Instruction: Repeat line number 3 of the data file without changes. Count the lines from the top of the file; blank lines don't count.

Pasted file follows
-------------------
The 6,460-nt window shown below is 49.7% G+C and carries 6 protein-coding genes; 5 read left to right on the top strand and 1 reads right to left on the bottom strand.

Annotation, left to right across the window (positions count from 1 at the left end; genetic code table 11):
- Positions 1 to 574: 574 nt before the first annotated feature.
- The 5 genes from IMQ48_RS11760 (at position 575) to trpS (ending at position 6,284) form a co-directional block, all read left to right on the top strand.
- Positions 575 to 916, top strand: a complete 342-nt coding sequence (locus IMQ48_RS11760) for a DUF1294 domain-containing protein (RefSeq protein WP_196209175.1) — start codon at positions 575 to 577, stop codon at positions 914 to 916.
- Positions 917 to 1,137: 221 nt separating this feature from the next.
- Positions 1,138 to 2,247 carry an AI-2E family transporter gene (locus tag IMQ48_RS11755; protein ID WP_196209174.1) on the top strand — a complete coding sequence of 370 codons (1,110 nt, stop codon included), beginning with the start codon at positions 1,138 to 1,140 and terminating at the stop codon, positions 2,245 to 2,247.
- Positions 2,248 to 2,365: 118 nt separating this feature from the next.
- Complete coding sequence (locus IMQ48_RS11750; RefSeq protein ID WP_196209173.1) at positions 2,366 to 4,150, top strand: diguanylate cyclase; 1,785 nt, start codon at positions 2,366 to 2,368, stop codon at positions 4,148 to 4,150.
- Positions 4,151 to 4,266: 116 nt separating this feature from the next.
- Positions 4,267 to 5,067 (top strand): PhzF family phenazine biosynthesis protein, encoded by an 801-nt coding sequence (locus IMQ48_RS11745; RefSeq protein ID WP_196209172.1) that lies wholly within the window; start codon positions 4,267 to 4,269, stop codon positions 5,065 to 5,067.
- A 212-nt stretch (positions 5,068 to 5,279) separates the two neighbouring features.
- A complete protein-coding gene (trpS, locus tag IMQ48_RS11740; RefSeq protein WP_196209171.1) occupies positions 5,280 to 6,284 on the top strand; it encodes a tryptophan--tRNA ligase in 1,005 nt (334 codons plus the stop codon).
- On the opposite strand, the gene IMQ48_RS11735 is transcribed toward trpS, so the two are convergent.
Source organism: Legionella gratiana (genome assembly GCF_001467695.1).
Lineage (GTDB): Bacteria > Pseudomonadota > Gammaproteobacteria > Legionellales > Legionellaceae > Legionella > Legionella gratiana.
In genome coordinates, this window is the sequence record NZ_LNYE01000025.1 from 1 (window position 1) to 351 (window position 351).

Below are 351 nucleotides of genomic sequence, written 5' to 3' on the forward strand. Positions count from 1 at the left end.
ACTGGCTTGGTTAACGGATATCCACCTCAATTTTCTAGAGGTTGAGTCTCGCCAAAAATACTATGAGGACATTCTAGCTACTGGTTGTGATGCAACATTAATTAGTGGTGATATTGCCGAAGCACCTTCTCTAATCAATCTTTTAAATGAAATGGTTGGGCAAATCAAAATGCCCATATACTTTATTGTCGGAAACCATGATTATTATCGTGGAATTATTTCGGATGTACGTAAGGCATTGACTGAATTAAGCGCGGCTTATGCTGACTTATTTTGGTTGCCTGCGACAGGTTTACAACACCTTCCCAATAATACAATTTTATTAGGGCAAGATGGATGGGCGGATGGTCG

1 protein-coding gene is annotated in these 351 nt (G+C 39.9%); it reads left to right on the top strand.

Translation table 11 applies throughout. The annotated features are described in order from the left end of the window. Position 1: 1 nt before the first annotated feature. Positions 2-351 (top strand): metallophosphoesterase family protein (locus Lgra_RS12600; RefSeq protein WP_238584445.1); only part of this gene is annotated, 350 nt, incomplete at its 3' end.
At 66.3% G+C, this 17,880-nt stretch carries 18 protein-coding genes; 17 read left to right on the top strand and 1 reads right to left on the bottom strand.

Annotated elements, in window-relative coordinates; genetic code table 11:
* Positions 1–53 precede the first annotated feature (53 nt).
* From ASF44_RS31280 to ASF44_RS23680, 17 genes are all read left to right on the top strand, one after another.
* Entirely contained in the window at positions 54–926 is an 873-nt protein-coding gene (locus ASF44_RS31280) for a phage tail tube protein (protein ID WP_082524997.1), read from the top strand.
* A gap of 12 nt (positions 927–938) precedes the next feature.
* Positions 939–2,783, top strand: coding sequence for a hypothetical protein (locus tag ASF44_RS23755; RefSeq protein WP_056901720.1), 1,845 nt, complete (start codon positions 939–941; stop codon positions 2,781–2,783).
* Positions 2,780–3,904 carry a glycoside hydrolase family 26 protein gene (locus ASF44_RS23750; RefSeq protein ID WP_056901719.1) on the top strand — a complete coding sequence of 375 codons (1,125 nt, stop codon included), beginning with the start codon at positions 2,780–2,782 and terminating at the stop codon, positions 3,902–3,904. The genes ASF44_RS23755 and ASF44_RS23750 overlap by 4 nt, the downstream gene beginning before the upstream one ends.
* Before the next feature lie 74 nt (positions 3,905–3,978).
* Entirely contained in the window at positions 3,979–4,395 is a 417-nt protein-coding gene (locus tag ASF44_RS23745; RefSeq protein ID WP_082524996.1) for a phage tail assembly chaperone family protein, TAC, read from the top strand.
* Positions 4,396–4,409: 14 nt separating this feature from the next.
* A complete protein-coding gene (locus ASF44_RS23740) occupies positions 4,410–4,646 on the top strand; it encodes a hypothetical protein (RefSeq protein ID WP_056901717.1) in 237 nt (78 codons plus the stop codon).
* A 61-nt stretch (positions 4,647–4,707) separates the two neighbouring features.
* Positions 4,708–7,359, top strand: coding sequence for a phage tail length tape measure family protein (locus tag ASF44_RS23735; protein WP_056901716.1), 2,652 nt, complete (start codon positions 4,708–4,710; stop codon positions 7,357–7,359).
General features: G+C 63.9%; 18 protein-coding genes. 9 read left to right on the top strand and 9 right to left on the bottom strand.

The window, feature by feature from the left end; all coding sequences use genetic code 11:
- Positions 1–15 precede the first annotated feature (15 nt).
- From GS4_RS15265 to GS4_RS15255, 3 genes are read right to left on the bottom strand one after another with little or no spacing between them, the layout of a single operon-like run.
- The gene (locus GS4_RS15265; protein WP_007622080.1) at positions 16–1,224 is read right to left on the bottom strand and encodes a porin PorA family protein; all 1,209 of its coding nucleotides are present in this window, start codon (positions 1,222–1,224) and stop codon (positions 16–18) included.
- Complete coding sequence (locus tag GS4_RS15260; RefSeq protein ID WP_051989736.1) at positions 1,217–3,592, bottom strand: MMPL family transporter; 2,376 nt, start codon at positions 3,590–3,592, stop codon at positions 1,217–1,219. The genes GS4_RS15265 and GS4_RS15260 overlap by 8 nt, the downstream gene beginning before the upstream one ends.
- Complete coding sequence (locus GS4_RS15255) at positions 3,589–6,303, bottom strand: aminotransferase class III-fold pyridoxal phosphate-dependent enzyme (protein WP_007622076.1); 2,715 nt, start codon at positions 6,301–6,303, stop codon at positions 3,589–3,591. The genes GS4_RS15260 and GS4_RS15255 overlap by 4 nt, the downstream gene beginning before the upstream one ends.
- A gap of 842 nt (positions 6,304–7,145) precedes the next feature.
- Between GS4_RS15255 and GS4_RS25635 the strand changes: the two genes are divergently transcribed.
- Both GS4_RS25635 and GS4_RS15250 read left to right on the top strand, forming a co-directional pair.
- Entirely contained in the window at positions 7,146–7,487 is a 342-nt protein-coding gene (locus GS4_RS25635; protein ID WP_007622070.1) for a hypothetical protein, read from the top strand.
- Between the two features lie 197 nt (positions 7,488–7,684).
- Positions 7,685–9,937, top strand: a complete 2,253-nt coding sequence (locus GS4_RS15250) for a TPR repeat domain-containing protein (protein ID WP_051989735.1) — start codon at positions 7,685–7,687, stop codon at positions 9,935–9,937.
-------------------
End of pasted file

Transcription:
- Positions 1 to 574: 574 nt before the first annotated feature.